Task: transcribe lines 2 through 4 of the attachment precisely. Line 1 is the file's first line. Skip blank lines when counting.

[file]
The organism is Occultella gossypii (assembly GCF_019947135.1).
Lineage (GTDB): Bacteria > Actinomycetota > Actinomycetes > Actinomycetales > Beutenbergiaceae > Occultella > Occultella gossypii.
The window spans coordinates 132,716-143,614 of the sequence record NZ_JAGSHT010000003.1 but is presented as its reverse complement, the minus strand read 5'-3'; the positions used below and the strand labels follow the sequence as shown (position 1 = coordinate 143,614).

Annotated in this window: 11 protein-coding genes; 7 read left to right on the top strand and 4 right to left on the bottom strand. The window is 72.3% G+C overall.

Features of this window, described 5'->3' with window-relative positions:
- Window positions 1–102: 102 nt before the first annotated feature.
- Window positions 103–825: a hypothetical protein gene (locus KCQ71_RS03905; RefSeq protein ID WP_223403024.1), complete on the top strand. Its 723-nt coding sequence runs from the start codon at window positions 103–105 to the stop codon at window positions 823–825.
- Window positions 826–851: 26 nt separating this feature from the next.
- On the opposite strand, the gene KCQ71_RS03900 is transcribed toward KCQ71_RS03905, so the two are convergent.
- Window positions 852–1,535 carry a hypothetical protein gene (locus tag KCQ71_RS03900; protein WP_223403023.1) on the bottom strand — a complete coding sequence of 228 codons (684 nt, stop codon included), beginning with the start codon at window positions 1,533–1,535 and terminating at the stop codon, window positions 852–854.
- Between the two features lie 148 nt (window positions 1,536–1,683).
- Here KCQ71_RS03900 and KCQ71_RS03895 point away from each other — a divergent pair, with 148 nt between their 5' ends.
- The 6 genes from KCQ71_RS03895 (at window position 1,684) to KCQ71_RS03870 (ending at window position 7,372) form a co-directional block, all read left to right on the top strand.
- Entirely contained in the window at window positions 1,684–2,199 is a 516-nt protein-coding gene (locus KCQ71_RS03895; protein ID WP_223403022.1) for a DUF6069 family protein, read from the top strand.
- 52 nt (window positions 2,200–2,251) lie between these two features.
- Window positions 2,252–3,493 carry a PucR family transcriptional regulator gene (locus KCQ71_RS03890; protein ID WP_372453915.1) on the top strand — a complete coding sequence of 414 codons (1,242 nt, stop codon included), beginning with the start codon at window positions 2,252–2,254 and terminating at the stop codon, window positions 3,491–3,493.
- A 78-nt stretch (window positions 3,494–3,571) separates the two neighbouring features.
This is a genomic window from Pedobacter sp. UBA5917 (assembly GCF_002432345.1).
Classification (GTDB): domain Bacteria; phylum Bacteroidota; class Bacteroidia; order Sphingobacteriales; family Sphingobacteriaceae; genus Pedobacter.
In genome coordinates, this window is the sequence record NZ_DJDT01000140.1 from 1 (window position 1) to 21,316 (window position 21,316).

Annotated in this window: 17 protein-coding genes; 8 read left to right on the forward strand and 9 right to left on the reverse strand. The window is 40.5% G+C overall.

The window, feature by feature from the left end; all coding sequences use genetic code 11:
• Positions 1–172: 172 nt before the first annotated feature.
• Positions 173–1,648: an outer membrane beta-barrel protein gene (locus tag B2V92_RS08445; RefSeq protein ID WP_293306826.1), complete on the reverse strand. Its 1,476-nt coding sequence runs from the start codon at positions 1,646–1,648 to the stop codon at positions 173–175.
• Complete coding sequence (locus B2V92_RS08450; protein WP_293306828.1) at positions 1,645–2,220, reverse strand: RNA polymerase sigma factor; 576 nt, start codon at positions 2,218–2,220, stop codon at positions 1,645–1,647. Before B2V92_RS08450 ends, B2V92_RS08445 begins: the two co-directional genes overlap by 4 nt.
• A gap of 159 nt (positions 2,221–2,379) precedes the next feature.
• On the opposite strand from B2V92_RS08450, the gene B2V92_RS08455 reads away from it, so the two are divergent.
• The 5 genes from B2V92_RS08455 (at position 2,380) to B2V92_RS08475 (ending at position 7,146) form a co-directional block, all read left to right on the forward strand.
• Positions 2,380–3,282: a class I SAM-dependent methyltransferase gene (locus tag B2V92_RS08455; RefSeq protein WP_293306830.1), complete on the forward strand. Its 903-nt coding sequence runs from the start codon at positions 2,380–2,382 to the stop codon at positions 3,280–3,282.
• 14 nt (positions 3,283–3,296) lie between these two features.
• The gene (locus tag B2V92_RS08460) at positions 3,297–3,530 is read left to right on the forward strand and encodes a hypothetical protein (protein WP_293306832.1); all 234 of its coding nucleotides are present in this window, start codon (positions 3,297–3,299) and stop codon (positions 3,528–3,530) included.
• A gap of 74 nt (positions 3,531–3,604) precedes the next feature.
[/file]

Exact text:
Lineage (GTDB): Bacteria > Actinomycetota > Actinomycetes > Actinomycetales > Beutenbergiaceae > Occultella > Occultella gossypii.
The window spans coordinates 132,716-143,614 of the sequence record NZ_JAGSHT010000003.1 but is presented as its reverse complement, the minus strand read 5'-3'; the positions used below and the strand labels follow the sequence as shown (position 1 = coordinate 143,614).

Annotated in this window: 11 protein-coding genes; 7 read left to right on the top strand and 4 right to left on the bottom strand. The window is 72.3% G+C overall.